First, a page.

If reincarnation were easy, everyone would be doing it. Frankly, there is no shame in laboring for a while in the afterlife. However, a stout-hearted fire-fighter who dies in the line of duty might be one of those rare paragons, who are allowed to be reborn in forty-nine days, provided they are acquitted of the sins represented by the seven domains of Hell. Three Guardians will guide him through the process and act as advocates on his behalf. They are highly motivated, because two more reincarnations will earn them their own terrestrial rebirth. Kim Ja-hong should be a slam dunk, but events on Earth will complicate his tribunals in Kim Yong-hwa’s Along with the Gods: The Two Worlds, which is now playing in expanded markets.
During the maelstrom of the final fire, Kim lost track of how many people he saved. That is the kind of guy he is—or rather was. Hewonmak and Deok-choon are the ones to break the bad news to him—but to them, he is good news. As a reputed paragon, his reincarnation trials should be a snap. However, when they meet up with their “Captain,” Gang-lim, they discover a vengeful ghost is darkening Kim’s karma. He is not being particularly helpful either, but it is all due to his deep concern for his long-suffering mother. Alas, she has more bad news coming, based on what Gang-lim sleuths out.
Evidently, Kim’s younger brother Su-hong died shortly after him, but his body has yet to be discovered, thanks to a cover-up. Su-hong’s ghost has a right to be angry, but his wrath might also expose secrets that could derail Ja-hong’s reincarnation.
Reportedly, AWTG: The Two Worlds and its forthcoming sequel, The Last 49 Days, are the first big budget Korean tent-poles filmed back-to-back, presumably to realize economies of scale. It hardly seems like there was a compelling continuity justification doing it that way, because Two Worlds probably has more closure than half the films we covered this week. However, there is a mid-credits teaser featuring completely new characters that might make sense to readers of the web-comic it is based on, but will completely baffle the rest of poor naïfs (although the fact that Ma Dong-seok will play a substantial part is definitely intriguing).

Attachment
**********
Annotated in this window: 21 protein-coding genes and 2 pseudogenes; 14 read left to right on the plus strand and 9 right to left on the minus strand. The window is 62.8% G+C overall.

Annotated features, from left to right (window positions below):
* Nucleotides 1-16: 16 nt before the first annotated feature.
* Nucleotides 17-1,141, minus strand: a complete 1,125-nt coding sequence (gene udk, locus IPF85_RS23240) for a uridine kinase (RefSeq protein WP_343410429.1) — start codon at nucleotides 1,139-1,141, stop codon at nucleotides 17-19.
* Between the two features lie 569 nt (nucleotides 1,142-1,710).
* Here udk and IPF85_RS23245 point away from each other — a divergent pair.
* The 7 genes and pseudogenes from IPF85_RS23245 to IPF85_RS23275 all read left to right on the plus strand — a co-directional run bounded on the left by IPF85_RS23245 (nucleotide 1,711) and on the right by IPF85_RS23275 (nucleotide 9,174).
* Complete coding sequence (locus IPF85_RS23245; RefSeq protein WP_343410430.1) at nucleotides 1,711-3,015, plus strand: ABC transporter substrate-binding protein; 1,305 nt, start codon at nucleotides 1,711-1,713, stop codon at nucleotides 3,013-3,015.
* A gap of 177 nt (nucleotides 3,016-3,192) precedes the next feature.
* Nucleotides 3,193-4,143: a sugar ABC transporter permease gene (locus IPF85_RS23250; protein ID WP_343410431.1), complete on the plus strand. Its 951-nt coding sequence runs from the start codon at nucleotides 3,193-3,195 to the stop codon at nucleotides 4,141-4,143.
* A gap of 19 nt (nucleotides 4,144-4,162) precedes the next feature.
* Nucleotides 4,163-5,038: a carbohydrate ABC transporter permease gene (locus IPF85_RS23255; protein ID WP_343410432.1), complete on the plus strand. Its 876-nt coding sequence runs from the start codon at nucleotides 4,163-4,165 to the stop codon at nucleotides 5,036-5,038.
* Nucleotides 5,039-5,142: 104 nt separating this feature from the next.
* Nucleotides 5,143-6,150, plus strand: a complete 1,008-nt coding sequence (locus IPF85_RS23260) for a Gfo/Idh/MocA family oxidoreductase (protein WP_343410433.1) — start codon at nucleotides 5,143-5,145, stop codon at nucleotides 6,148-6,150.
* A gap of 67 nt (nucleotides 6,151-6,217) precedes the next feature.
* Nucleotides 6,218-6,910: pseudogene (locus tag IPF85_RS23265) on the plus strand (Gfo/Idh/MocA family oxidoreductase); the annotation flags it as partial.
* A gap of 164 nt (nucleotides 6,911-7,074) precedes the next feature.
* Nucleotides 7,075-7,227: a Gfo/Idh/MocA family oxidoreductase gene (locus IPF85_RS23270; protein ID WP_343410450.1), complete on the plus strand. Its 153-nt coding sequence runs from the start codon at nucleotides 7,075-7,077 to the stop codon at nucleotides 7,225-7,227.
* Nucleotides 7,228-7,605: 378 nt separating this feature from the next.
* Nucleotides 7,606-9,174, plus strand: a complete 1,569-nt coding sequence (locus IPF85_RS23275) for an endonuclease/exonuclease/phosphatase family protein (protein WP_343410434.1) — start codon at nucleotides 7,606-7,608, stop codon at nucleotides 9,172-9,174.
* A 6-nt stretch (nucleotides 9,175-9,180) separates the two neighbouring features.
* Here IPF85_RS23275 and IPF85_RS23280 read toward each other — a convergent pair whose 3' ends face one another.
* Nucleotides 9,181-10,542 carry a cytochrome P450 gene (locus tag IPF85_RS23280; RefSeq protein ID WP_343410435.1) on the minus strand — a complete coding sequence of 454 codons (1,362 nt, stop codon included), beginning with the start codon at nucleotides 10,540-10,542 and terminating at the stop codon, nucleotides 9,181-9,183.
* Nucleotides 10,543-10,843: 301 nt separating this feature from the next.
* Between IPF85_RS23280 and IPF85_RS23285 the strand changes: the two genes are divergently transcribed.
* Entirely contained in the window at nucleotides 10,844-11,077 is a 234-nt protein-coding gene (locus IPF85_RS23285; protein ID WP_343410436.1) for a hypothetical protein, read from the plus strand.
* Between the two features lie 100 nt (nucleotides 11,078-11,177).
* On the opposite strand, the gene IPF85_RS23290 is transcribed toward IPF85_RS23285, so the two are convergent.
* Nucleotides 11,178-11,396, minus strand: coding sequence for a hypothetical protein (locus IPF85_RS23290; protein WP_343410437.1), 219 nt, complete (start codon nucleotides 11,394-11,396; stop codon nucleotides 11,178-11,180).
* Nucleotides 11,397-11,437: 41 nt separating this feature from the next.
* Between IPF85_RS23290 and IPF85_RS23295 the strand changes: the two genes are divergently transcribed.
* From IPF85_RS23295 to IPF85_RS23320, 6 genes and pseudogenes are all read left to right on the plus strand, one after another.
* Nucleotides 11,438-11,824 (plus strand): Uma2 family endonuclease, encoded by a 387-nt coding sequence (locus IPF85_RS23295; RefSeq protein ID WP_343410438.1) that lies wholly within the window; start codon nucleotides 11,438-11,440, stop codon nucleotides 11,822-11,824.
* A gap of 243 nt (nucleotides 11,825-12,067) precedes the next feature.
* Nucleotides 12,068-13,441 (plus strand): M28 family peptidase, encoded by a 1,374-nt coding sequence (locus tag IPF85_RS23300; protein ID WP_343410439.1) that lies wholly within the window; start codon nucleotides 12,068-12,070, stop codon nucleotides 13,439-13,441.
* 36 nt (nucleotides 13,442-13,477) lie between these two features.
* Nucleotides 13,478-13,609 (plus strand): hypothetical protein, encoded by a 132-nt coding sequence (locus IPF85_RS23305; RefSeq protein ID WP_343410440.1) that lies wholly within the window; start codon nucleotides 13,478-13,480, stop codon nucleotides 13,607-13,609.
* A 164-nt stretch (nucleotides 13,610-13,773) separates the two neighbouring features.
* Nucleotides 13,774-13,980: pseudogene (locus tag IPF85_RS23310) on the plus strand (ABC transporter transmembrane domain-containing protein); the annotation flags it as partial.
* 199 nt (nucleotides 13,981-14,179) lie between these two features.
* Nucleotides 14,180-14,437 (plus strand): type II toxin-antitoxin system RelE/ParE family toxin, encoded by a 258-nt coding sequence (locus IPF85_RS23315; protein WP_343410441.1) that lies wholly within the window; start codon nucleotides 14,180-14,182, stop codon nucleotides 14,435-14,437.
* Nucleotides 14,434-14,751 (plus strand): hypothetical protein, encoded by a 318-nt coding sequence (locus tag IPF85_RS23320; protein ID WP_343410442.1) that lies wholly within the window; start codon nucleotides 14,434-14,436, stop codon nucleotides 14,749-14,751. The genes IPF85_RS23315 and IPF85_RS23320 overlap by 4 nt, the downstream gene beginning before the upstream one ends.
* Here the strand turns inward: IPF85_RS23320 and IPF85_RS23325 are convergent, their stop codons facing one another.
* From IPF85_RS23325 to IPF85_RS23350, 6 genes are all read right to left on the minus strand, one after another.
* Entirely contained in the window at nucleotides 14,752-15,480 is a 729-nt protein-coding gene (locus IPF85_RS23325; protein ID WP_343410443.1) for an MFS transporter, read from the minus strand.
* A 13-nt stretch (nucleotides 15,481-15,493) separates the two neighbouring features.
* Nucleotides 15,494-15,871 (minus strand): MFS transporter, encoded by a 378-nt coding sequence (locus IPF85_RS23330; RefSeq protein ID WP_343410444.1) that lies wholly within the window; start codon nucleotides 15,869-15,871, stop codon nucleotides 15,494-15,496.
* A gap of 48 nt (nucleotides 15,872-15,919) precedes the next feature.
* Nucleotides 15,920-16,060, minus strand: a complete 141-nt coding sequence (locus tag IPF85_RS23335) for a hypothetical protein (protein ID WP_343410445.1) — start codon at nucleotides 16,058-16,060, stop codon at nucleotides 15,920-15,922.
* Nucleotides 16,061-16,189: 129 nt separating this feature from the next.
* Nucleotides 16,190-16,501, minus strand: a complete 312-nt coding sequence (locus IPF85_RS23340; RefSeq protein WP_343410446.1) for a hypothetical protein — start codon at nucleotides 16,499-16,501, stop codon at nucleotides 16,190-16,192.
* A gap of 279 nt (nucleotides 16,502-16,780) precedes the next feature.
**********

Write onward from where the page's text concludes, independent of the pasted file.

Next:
Basically, AWTG is like What Dreams May Come (the film, not the book), but with periodic interludes of high-flying martial arts. The problem is the Guardians are considerably more interesting than the paragon, but its probably better that way than vice versa, because there are three of them and only one of him. In fact, Gang-lim is the real hero of the film, not the whiny and passive Kim. As the Captain, Ha Jung-woo just radiates steely badassery. He totally walks the walk, even when he is flying around CGI-style in his billowing black cassock.
Kim Hyang-gi is cute and plucky as Assistant Guardian Deok-choon, but sensitively turns some surprisingly touching scenes. Ju Ji-hoon also plays it to the hilt as Hewonmak, the arrogant and maybe not so scrupulous Guardian. Unfortunately, Cha Tae-hyun’s Kim Ja-hong is just dull as sawdust. In recent films, character actor Oh Sal-su has reined in the shtick, but not so here as one of the two Devil’s Advocates.